The Weibull distribution is widely used to describe the scatter of the strength in brittle (but also quasi-brittle) materials, often assuming that the Weibull modulus is a "material constant". One possible motivation of this perhaps comes from the classical Freudenthal's interpretation of Weibull modulus depending on the crack size distribution, which however assumes the cracks to be at large distance one from the other. It is here found with simple numerical experiments with collinear cracks that Weibull distributions tend to be obtained also with interaction taken into account, but the Weibull modulus depends on both the crack size distribution and the distribution of ligaments. Hence, Weibull modulus should not be considered a "material constant" or to correspond to an "intrinsic" microstructure of the material, as assumed in many industrial applications and commercial postprocessors of FEM softwares, even in the case of a varying stress fields. In the limit case of a crack or sharp notch this leads to paradoxically a zero scale parameter (and the usual Weibull modulus). Hence, in the case of a blunt notch, we suggest the Weibull modulus would vary depending on the distribution of cracks, their distances, and the interaction with the geometry and stress field. Only numerical simulations where the distribution of cracks is directly included in the geometry under consideration can provide the correct scale factor and Weibull modulus. (c) 2005 Elsevier Ltd. All rights reserved.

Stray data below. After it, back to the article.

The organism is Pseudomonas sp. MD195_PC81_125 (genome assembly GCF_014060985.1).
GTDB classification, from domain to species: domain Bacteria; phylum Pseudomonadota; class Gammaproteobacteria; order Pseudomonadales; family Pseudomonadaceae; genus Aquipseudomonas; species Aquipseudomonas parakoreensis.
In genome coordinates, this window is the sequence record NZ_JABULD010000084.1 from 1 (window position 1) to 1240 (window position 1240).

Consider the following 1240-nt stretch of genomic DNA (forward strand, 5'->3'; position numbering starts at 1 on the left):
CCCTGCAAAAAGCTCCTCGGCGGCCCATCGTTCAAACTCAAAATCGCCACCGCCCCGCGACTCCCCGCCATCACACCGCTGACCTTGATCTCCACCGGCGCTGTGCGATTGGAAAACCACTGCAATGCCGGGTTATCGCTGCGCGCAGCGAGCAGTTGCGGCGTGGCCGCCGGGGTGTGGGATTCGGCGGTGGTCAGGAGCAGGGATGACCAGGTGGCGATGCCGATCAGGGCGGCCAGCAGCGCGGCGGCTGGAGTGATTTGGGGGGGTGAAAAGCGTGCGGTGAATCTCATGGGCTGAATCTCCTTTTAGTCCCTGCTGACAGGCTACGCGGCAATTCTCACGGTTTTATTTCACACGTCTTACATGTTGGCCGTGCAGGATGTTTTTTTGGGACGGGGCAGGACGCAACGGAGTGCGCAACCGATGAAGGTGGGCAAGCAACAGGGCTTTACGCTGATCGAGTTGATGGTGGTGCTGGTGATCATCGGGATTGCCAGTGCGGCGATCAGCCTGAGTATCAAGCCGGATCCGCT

|Titolo:||Is Weibull's modulus really a material constant? Example case with interacting collinear cracks|
|Data di pubblicazione:||2006|
|Digital Object Identifier (DOI):||http://dx.doi.org/10.1016/j.ijsolstr.2005.08.002|
|Appare nelle tipologie:||1.1 Articolo in rivista|